The insulin resistance (IR) and β-cell activity were assessed via the updated Homeostasis Model Assessment (HOMA) [18]. This technique calculates the β-cell function and IR from basal glucose and insulin concentrations. Therefore, it is necessary to provide clinically realistic values, which are representative for fasting subjects. Thus, plasma glucose should range between 3.5 and 25.0 mmol/L and plasma insulin concentrations between 20 and 400 pmol/L [18].

Placental tissue collection and iodine analysis

Placentas were frozen at − 20 °C within 10 min after delivery. They were minimally thawed, and biopsies were taken at three standardized locations, situated at 2 cm from the umbilical cord. We cut away any membranes and rubbed the tissue against a Grade 54 filter paper (GE Healthcare, Chicago, USA) to remove any excess of blood. The tissue samples were stored in metal-free containers (Sterile propylene tubes; VWR, PA, USA) and were frozen at − 20 °C until iodine determination. For each placenta, equal amounts of the biopsies were pooled from each of the three sampling locations to obtain 500 mg of tissue that was placed in a 0.5% tetramethylammonium hydroxide (TMAH) solution and heated to 90 °C for 3 h in a DigiPREP block digestion system (SCP SCIENCE, Quebec, Canada). Iodine was measured via ICP-MS on an Elan DRC II (Perkin Elmer, MA, USA) on mass 127I, with 125Te as an internal standard. A more detailed description of the method is provided by Neven and colleagues [14].

Statistical methods

Database management and statistical analysis were performed with the SAS software, version 9.4 (SAS Institute, Cary, NC, USA). Mean ± standard deviation (SD) is given for continuous variables and the proportion for categorical variables. The normality of the data distributions was tested with the Shapiro-Wilk statistic and quantile-quantile plots. To study the possible confounding structure in our data set, we assessed the distributions of continuous variables (ANOVA) and the proportions of categorical variables (χ2-statistics) across tertiles of the placental iodine concentrations.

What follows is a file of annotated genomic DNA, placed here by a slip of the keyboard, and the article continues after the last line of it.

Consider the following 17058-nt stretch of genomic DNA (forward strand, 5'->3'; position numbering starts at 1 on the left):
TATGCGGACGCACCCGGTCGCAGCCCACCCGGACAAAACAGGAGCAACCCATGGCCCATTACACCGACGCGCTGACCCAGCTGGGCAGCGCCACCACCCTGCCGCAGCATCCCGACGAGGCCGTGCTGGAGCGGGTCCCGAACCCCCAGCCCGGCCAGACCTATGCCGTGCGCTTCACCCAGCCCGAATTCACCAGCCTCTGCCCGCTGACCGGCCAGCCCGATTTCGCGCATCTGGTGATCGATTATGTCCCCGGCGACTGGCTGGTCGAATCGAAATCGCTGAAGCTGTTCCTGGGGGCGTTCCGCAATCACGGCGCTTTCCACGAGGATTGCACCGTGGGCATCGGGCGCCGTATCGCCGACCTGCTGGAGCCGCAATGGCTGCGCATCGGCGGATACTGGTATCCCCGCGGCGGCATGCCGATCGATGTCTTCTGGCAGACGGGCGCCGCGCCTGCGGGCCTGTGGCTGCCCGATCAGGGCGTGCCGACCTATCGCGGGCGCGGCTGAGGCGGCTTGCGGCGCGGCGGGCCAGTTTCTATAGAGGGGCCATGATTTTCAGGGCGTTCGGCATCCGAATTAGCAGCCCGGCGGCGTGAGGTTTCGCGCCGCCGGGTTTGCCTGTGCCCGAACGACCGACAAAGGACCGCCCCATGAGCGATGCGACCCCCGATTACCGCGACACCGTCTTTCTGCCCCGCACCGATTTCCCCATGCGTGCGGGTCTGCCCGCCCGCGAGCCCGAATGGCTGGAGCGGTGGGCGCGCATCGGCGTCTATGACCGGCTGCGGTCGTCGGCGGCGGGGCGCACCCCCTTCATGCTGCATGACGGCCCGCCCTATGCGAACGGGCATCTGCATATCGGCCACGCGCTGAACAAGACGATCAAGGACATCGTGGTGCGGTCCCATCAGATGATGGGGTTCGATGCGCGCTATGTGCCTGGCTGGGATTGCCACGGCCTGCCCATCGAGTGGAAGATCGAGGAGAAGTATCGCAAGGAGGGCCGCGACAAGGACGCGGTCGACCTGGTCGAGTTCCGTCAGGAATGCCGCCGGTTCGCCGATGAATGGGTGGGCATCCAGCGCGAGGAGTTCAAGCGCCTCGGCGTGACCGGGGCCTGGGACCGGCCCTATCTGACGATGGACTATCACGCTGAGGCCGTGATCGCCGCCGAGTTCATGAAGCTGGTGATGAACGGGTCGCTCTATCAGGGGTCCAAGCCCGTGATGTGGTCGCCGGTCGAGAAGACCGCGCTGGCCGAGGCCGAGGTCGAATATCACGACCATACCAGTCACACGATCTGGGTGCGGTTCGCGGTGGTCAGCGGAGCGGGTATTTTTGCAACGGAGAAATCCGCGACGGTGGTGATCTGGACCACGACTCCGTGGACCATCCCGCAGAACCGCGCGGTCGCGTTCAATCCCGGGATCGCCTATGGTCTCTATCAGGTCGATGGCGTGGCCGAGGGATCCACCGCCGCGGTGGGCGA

In the first analysis, we assumed that placental iodine concentrations were causally linked to the likelihood of developing GDM. Therefore, we used a multivariate logistic regression model to evaluate the relationship between placental iodine load and the incidence of GDM. We accounted for the following a priori chosen variables based on previous findings [19]: maternal education, hypertension, smoking status, pre-pregnancy BMI, maternal age at delivery, gestational weight gain, alcohol use, neonatal parity, gestational age, ethnicity, and sex of the neonate. Correction for these variables was done in all the subsequent analyses as well. The results are presented as odds ratios (ORs) with the 95% confidence intervals (95%CI). To assess the public health significance of the GDM findings, we calculated the population attributable fraction (PAF) [20] for the total population and by contrasting the first versus the third tertile of placental iodine load.

In a second analysis, a generalized linear model was used to investigate the relationship of the maternal and cord plasma concentrations of insulin (collected at one day after delivery and at delivery, respectively) with the placental iodine concentrations in non-GDM mothers. In a sensitivity analysis, we included the GDM mothers (n = 12). Because the plasma insulin concentrations needed log-transformation to ensure normality, we presented these results as a percent change for a 5 μg/kg increment in placental iodine.

The HOMA-IR method [18] was used in a third analysis to assess the insulin resistance and β-cell activity in a healthy subset (i.e., excluding mothers with hypertension and/or GDM). We used a mathematical model of fasting plasma glucose and insulin concentrations to estimate insulin sensitivity.